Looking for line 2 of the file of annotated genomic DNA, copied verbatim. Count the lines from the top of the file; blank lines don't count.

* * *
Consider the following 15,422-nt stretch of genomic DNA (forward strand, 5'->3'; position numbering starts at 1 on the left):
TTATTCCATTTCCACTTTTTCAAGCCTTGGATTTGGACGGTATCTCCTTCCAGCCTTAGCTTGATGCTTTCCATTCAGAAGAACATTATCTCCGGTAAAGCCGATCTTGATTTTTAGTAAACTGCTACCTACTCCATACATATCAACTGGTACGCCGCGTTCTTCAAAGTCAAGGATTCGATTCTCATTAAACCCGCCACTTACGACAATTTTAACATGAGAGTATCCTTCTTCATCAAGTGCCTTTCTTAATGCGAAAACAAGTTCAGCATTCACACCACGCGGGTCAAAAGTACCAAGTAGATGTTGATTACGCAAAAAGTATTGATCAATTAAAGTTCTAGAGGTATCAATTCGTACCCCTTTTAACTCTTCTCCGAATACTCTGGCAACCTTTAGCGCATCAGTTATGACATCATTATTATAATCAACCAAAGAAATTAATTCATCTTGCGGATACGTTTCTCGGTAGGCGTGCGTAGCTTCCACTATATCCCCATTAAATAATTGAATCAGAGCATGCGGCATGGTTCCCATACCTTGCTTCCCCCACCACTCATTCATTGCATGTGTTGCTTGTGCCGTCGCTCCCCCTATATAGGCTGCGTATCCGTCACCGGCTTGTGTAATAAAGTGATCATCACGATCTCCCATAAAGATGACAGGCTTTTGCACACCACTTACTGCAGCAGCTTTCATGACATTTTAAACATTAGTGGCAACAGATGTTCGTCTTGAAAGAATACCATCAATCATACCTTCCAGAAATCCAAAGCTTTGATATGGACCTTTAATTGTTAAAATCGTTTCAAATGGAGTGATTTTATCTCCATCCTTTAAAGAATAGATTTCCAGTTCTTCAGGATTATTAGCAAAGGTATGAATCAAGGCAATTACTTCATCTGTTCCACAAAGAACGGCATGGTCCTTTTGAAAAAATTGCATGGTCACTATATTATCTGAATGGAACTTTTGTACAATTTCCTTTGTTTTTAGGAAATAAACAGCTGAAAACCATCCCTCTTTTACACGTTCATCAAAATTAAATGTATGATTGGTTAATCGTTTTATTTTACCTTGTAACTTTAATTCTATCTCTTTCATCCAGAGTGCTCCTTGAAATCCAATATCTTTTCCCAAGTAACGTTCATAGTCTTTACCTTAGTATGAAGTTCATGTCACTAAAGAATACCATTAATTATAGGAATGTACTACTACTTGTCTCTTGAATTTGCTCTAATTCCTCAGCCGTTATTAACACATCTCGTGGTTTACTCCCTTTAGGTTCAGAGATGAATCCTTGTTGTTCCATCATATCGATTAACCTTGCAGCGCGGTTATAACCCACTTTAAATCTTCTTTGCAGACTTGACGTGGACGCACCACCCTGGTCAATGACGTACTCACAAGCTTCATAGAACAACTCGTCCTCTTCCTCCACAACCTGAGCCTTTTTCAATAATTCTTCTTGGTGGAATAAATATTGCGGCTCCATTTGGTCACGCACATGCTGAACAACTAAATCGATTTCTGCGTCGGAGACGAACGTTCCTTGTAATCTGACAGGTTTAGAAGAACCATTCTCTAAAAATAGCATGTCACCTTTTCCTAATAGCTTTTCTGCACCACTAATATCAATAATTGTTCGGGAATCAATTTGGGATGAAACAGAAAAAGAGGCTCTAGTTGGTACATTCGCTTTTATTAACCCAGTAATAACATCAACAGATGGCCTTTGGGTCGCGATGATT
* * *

TTATTCCATTTCCACTTTTTCAAGCCTTGGATTTGGACGGTATCTCCTTCCAGCCTTAGCTTGATGCTTTCCATTCAGAAGAACATTATCTCCGGTAAAGCCGATCTTGATTTTTAGTAAACTGCTACCTACTCCATACATATCAACTGGTACGCCGCGTTCTTCAAAGTCAAGGATTCGATTCTCATTAAACCCGCCACTTACGACAATTTTAACATGAGAGTATCCTTCTTCATCAAGTGCCTTTCTTAATGCGAAAACAAGTTCAGCATTCACACCACGCGGGTCAAAAGTACCAAGTAGATGTTGATTACGCAAAAAGTATTGATCAATTAAAGTTCTAGAGGTATCAATTCGTACCCCTTTTAACTCTTCTCCGAATACTCTGGCAACCTTTAGCGCATCAGTTATGACATCATTATTATAATCAACCAAAGAAATTAATTCATCTTGCGGATACGTTTCTCGGTAGGCGTGCGTAGCTTCCACTATATCCCCATTAAATAATTGAATCAGAGCATGCGGCATGGTTCCCATACCTTGCTTCCCCCACCACTCATTCATTGCATGTGTTGCTTGTGCCGTCGCTCCCCCTATATAGGCTGCGTATCCGTCACCGGCTTGTGTAATAAAGTGATCATCACGATCTCCCATAAAGATGACAGGCTTTTGCACACCACTTACTGCAGCAGCTTTCATGACATTTTAAACATTAGTGGCAACAGATGTTCGTCTTGAAAGAATACCATCAATCATACCTTCCAGAAATCCAAAGCTTTGATATGGACCTTTAATTGTTAAAATCGTTTCAAATGGAGTGATTTTATCTCCATCCTTTAAAGAATAGATTTCCAGTTCTTCAGGATTATTAGCAAAGGTATGAATCAAGGCAATTACTTCATCTGTTCCACAAAGAACGGCATGGTCCTTTTGAAAAAATTGCATGGTCACTATATTATCTGAATGGAACTTTTGTACAATTTCCTTTGTTTTTAGGAAATAAACAGCTGAAAACCATCCCTCTTTTACACGTTCATCAAAATTAAATGTATGATTGGTTAATCGTTTTATTTTACCTTGTAACTTTAATTCTATCTCTTTCATCCAGAGTGCTCCTTGAAATCCAATATCTTTTCCCAAGTAACGTTCATAGTCTTTACCTTAGTATGAAGTTCATGTCACTAAAGAATACCATTAATTATAGGAATGTACTACTACTTGTCTCTTGAATTTGCTCTAATTCCTCAGCCGTTATTAACACATCTCGTGGTTTACTCCCTTTAGGTTCAGAGATGAATCCTTGTTGTTCCATCATATCGATTAACCTTGCAGCGCGGTTATAACCCACTTTAAATCTTCTTTGCAGACTTGACGTGGACGCACCACCCTGGTCAATGACGTACTCACAAGCTTCATAGAACAACTCGTCCTCTTCCTCCACAACCTGAGCCTTTTTCAATAATTCTTCTTGGTGGAATAAATATTGCGGCTCCATTTGGTCACGCACATGCTGAACAACTAAATCGATTTCTGCGTCGGAGACGAACGTTCCTTGTAATCTGACAGGTTTAGAAGAACCATTCTCTAAAAATAGCATGTCACCTTTTCCTAATAGCTTTTCTGCACCACTAATATCAATAATTGTTCGGGAATCAATTTGGGATGAAACAGAAAAAGAGGCTCTAGTTGGTACATTCGCTTTTATTAACCCAGTAATAACATCAACAGATGGCCTTTGGGTCGCGATGATT